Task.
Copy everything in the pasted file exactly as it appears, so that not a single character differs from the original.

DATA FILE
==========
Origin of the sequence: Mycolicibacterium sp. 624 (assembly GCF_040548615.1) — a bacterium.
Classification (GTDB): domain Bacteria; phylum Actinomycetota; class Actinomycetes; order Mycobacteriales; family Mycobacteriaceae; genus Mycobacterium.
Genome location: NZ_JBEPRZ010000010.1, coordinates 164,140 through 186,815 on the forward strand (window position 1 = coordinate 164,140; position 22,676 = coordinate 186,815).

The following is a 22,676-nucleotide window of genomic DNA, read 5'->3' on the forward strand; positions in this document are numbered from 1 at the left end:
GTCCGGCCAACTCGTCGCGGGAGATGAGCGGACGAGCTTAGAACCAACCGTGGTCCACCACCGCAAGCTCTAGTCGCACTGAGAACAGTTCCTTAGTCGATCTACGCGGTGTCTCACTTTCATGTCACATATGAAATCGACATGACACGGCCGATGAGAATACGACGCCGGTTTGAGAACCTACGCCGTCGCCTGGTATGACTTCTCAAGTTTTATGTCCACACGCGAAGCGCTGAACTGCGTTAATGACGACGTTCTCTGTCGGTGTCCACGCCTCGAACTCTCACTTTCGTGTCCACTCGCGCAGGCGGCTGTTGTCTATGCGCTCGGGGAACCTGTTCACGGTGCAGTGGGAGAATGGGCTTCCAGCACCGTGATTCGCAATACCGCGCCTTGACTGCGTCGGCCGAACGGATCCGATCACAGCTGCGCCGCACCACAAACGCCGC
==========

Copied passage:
Origin of the sequence: Mycolicibacterium sp. 624 (assembly GCF_040548615.1) — a bacterium.
Classification (GTDB): domain Bacteria; phylum Actinomycetota; class Actinomycetes; order Mycobacteriales; family Mycobacteriaceae; genus Mycobacterium.
Genome location: NZ_JBEPRZ010000010.1, coordinates 164,140 through 186,815 on the forward strand (window position 1 = coordinate 164,140; position 22,676 = coordinate 186,815).

The following is a 22,676-nucleotide window of genomic DNA, read 5'->3' on the forward strand; positions in this document are numbered from 1 at the left end:
GTCCGGCCAACTCGTCGCGGGAGATGAGCGGACGAGCTTAGAACCAACCGTGGTCCACCACCGCAAGCTCTAGTCGCACTGAGAACAGTTCCTTAGTCGATCTACGCGGTGTCTCACTTTCATGTCACATATGAAATCGACATGACACGGCCGATGAGAATACGACGCCGGTTTGAGAACCTACGCCGTCGCCTGGTATGACTTCTCAAGTTTTATGTCCACACGCGAAGCGCTGAACTGCGTTAATGACGACGTTCTCTGTCGGTGTCCACGCCTCGAACTCTCACTTTCGTGTCCACTCGCGCAGGCGGCTGTTGTCTATGCGCTCGGGGAACCTGTTCACGGTGCAGTGGGAGAATGGGCTTCCAGCACCGTGATTCGCAATACCGCGCCTTGACTGCGTCGGCCGAACGGATCCGATCACAGCTGCGCCGCACCACAAACGCCGC